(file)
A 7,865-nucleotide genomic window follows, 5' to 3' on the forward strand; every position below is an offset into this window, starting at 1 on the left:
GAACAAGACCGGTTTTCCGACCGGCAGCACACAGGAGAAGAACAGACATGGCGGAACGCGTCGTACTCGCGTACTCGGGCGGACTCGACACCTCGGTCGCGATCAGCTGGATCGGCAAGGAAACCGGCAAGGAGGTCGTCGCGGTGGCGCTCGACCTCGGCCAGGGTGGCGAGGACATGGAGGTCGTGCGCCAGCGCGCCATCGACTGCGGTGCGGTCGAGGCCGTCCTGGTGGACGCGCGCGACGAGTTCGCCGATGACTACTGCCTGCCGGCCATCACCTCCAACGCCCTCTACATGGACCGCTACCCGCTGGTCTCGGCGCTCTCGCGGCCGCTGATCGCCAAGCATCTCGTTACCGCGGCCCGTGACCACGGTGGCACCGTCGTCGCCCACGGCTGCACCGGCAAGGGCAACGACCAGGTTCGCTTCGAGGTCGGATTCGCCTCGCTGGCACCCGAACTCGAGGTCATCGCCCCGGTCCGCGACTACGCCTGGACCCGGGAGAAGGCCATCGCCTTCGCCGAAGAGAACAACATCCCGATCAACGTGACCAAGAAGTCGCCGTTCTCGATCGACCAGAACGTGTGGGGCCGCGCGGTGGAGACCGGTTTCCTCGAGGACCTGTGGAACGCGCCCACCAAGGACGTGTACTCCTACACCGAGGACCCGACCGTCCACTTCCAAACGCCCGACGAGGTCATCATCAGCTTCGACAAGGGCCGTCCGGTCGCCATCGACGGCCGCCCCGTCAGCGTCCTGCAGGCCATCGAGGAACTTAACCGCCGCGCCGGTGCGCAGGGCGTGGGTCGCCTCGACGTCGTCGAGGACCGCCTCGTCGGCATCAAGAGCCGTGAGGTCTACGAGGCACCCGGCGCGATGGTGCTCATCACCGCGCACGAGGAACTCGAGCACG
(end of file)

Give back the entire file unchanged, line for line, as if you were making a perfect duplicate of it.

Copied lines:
A 7,865-nucleotide genomic window follows, 5' to 3' on the forward strand; every position below is an offset into this window, starting at 1 on the left:
GAACAAGACCGGTTTTCCGACCGGCAGCACACAGGAGAAGAACAGACATGGCGGAACGCGTCGTACTCGCGTACTCGGGCGGACTCGACACCTCGGTCGCGATCAGCTGGATCGGCAAGGAAACCGGCAAGGAGGTCGTCGCGGTGGCGCTCGACCTCGGCCAGGGTGGCGAGGACATGGAGGTCGTGCGCCAGCGCGCCATCGACTGCGGTGCGGTCGAGGCCGTCCTGGTGGACGCGCGCGACGAGTTCGCCGATGACTACTGCCTGCCGGCCATCACCTCCAACGCCCTCTACATGGACCGCTACCCGCTGGTCTCGGCGCTCTCGCGGCCGCTGATCGCCAAGCATCTCGTTACCGCGGCCCGTGACCACGGTGGCACCGTCGTCGCCCACGGCTGCACCGGCAAGGGCAACGACCAGGTTCGCTTCGAGGTCGGATTCGCCTCGCTGGCACCCGAACTCGAGGTCATCGCCCCGGTCCGCGACTACGCCTGGACCCGGGAGAAGGCCATCGCCTTCGCCGAAGAGAACAACATCCCGATCAACGTGACCAAGAAGTCGCCGTTCTCGATCGACCAGAACGTGTGGGGCCGCGCGGTGGAGACCGGTTTCCTCGAGGACCTGTGGAACGCGCCCACCAAGGACGTGTACTCCTACACCGAGGACCCGACCGTCCACTTCCAAACGCCCGACGAGGTCATCATCAGCTTCGACAAGGGCCGTCCGGTCGCCATCGACGGCCGCCCCGTCAGCGTCCTGCAGGCCATCGAGGAACTTAACCGCCGCGCCGGTGCGCAGGGCGTGGGTCGCCTCGACGTCGTCGAGGACCGCCTCGTCGGCATCAAGAGCCGTGAGGTCTACGAGGCACCCGGCGCGATGGTGCTCATCACCGCGCACGAGGAACTCGAGCACG